At the Rhode Island School of Design, I noticed that the student body had few meaningful windows into understanding the role that we as artists and designers play in understanding and shaping the economy. Young artists often attempt to make work that addresses the topic of economics, but many fall victim to basing their work off of biased sources that ignore fact and promote fiction. However, getting students at RISD to study middle-of-the-road, somewhat dry accounts of economic activity isn't easy because it isn't sensational, sexy, or particularly fun to read. My answer to this problem is a copy of The Economist with handpicked articles typeset to look like an anarchist zine, complete with patchwork spreads, inconsistent type, and photocopied images.
Why make it look like an anarchist zine? At RISD, students are looking for something that goes against the grain, they aren't looking for a copy of the Financial Times. The student body needed a fast, easily digested news source that spoke to anti-establishment principles. On an art school campus, zines stand out because they represent the voice and artistic zeal of the people, not the establishment.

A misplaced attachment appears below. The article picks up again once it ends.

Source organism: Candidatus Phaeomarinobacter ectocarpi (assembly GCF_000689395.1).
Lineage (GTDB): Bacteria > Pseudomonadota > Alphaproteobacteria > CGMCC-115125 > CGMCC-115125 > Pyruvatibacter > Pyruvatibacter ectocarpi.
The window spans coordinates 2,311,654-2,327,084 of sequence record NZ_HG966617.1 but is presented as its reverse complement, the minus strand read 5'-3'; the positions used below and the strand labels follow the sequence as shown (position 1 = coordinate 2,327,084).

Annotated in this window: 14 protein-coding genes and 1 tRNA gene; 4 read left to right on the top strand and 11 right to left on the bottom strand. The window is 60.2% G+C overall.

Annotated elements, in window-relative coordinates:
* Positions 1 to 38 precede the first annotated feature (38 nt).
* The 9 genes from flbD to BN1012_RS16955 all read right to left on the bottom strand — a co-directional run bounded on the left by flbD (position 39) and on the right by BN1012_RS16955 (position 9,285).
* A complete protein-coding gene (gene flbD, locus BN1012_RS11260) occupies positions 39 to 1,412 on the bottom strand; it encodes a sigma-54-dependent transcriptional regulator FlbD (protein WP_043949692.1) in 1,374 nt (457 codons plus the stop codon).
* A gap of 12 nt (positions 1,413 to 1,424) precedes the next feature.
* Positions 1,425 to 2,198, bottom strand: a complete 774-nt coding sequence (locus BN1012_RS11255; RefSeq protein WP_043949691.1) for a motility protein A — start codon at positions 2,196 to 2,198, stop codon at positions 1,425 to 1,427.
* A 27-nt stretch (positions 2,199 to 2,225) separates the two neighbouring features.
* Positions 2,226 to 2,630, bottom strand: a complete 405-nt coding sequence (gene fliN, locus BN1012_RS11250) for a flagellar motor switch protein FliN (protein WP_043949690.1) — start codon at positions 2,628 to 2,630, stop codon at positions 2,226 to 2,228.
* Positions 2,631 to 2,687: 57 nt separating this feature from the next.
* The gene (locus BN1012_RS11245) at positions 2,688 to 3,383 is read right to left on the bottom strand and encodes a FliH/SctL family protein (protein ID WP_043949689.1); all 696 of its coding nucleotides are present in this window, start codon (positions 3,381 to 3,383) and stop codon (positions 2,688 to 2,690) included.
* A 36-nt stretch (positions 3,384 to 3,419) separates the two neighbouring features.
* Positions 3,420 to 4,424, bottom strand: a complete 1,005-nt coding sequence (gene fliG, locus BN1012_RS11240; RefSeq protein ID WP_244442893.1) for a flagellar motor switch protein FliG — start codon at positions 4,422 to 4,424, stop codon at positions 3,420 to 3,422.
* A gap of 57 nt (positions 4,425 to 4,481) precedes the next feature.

Which articles to include? A young art student doesn't want a dissertation on prison reform or a long winded defense of capitalism, they can find that anywhere and they won't read it. Instead, they want stories; stories that are easy to access. The articles I've included tell personal stories that relate to economic issues. Stories include Roland Fryer's uplifting career trajectory as Harvard's youngest African-American professor to win tenure, open-mindedness and religion in Utah, stories about how America's prisons can be reformed through economic and social change, and forecasts for the end of capitalism. Millennials are used to ingesting short, bite-sized stories that provoke Facebook flame wars; my hope is that this sampling of medium length articles in a print format will create meaningful, face to face debate rather than digital flame wars.
And what of implied bias? Using The Economist as my source material does not negate the presence of bias but it does mitigate its impact. The Economist is a middle of the road though somewhat libertarian publication that reports facts with little spin. Zanny Minton Beddoes' publication certainly believes in largely free trade, which some would view as wildly biased, but considering RISD students will most likely be operating in free market societies their whole lives, and most young artist's work dealing with economics revolves around the impacts of capitalism. To present topics of economics through a lens that looks down on trade or sees it as irrelevant would construct a different kind of conversation, one outside of what I wish to facilitate with this project.
This project was printed and distributed around the Rhode Island School of Design in the Fall of 2015. You can download a copy of the zine here.